The research team found that, today, 16 percent of the US coastline – home to 1.3 million people, including 250,000 elderly people and 30,000 families below the poverty line, not to mention over $300 billion in residential property value – is in a "high hazard" area. The research team created the first-ever map showing a level of hazard risk for every square kilometer of shoreline.
"The places that are at high risk of hazards like flooding and erosion, from sea-level rise and storms, are also those places where there are a lot of people and a lot of coastal infrastructure," says Dr. Arkema. And while the most valuable property has the wealthiest people, there are miles of shoreline inhabited by some of the poorest in the country, she notes.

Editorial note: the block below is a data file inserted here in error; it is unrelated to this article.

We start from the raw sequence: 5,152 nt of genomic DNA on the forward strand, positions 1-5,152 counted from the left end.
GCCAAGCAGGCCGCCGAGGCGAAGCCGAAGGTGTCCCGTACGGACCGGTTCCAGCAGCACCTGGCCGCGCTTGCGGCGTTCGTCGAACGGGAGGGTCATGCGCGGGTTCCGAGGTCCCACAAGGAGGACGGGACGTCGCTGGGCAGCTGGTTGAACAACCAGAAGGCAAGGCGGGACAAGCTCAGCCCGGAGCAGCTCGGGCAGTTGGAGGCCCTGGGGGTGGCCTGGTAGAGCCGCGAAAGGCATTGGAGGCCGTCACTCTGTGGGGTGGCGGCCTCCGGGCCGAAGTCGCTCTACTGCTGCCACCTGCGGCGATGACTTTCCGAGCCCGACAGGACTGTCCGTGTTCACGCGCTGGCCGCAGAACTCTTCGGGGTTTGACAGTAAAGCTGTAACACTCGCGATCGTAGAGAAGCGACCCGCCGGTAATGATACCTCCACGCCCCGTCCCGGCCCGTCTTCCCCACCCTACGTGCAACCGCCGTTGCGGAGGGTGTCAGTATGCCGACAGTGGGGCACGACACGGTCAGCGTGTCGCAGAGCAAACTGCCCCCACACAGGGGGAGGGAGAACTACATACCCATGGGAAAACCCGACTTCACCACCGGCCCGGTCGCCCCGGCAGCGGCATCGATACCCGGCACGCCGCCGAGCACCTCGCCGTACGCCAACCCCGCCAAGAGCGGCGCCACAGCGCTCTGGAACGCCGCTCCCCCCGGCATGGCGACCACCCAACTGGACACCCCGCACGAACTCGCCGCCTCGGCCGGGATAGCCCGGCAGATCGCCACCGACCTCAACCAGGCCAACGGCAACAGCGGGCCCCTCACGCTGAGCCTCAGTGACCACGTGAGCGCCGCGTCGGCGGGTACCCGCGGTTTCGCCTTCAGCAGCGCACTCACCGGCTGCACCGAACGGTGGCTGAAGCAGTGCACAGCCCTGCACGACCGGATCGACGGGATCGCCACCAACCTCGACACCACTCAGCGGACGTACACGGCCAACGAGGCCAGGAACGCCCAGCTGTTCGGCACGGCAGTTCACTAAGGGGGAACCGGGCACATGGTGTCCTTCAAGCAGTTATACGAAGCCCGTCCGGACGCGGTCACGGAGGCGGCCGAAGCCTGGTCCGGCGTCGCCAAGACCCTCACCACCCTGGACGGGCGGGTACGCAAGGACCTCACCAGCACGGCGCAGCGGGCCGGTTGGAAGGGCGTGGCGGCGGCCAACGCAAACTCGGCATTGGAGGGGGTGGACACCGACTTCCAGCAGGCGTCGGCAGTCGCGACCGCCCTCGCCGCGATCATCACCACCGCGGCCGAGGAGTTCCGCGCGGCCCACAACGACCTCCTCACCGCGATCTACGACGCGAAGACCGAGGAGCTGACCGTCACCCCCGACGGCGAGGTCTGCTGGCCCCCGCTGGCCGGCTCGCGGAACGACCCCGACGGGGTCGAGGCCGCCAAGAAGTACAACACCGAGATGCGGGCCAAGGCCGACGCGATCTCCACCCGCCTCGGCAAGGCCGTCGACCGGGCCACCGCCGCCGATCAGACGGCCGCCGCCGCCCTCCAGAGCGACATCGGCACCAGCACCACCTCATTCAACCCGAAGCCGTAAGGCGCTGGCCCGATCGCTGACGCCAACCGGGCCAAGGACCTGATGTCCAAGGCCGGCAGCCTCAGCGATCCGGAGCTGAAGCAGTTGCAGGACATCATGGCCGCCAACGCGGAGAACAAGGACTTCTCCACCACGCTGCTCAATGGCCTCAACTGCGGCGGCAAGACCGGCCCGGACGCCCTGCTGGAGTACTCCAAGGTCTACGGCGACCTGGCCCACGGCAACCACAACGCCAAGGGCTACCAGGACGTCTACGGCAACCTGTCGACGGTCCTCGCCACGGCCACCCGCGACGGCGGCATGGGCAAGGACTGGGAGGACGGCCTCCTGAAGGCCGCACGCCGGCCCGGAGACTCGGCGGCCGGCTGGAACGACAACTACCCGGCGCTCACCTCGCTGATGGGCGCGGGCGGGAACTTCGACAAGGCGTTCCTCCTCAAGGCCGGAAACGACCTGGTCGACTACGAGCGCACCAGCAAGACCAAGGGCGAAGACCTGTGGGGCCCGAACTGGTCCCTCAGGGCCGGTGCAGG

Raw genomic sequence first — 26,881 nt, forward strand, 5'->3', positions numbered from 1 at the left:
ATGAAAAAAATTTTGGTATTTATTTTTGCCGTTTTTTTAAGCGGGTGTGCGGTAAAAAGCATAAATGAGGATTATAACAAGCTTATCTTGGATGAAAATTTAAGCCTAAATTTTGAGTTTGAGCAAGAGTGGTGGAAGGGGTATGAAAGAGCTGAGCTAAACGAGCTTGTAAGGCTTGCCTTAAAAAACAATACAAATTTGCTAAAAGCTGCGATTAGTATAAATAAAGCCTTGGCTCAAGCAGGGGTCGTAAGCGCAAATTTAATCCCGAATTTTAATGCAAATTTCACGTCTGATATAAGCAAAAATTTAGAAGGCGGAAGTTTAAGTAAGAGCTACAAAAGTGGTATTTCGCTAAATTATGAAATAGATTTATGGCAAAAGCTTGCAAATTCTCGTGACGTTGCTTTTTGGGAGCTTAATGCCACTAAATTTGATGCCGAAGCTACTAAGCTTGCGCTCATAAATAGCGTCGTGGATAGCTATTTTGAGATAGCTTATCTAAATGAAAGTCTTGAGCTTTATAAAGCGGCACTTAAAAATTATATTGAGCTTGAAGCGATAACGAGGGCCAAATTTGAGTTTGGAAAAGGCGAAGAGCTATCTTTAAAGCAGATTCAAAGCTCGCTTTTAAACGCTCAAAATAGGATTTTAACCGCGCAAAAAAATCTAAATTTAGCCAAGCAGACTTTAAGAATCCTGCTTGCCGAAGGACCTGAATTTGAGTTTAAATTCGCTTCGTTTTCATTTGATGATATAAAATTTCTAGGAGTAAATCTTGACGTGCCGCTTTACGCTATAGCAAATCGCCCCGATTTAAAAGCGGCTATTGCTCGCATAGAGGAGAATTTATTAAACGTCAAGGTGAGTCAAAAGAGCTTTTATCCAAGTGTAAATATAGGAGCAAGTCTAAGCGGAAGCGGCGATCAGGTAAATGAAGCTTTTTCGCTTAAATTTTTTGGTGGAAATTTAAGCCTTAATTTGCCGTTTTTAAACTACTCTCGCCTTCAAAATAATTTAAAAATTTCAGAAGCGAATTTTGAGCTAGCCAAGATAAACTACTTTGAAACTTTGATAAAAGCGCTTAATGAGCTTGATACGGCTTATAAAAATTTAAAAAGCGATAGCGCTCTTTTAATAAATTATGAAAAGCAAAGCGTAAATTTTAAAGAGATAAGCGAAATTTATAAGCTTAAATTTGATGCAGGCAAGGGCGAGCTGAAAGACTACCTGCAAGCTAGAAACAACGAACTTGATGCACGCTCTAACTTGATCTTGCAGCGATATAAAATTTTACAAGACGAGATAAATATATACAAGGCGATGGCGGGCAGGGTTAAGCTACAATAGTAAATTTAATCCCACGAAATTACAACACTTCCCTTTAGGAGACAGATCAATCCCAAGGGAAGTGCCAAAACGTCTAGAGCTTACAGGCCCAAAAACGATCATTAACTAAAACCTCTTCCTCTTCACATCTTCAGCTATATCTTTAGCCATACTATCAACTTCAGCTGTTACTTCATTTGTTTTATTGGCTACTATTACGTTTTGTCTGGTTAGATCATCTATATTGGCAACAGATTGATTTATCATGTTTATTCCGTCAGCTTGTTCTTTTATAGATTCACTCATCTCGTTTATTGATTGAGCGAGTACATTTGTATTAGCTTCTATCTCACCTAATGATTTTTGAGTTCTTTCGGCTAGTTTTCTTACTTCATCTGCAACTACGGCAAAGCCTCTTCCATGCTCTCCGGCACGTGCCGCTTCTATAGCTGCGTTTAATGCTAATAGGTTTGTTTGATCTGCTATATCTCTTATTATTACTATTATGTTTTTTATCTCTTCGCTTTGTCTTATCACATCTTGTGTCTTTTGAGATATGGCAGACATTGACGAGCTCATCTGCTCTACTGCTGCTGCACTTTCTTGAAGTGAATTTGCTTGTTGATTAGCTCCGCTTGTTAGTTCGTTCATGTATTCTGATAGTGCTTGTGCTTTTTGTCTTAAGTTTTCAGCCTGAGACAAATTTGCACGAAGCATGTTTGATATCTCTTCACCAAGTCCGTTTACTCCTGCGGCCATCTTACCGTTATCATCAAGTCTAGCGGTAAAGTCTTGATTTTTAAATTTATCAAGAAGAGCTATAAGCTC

In addition to examining the current risk, Arkema and her colleagues considered four different possibilities for the future, using current trends and predictions from the Intergovernmental Panel on Climate Change's Special Report on Emission Scenarios. Their future possibilities range from maintaining current patterns, to two "middle of the road" scenarios, to one that assumes that the Greenland ice sheet has melted, says Arkema.
If the "middle of the road" sea level rise takes place by the end of the century, the situation on the seashore will get 30 to 60 percent worse, the scientists calculated. Their model didn't include commercial property, or any increase in population or property value, so their figures – including half a trillion dollars of property damage – actually represent a massive underestimate of the probable risk from coastal hazards.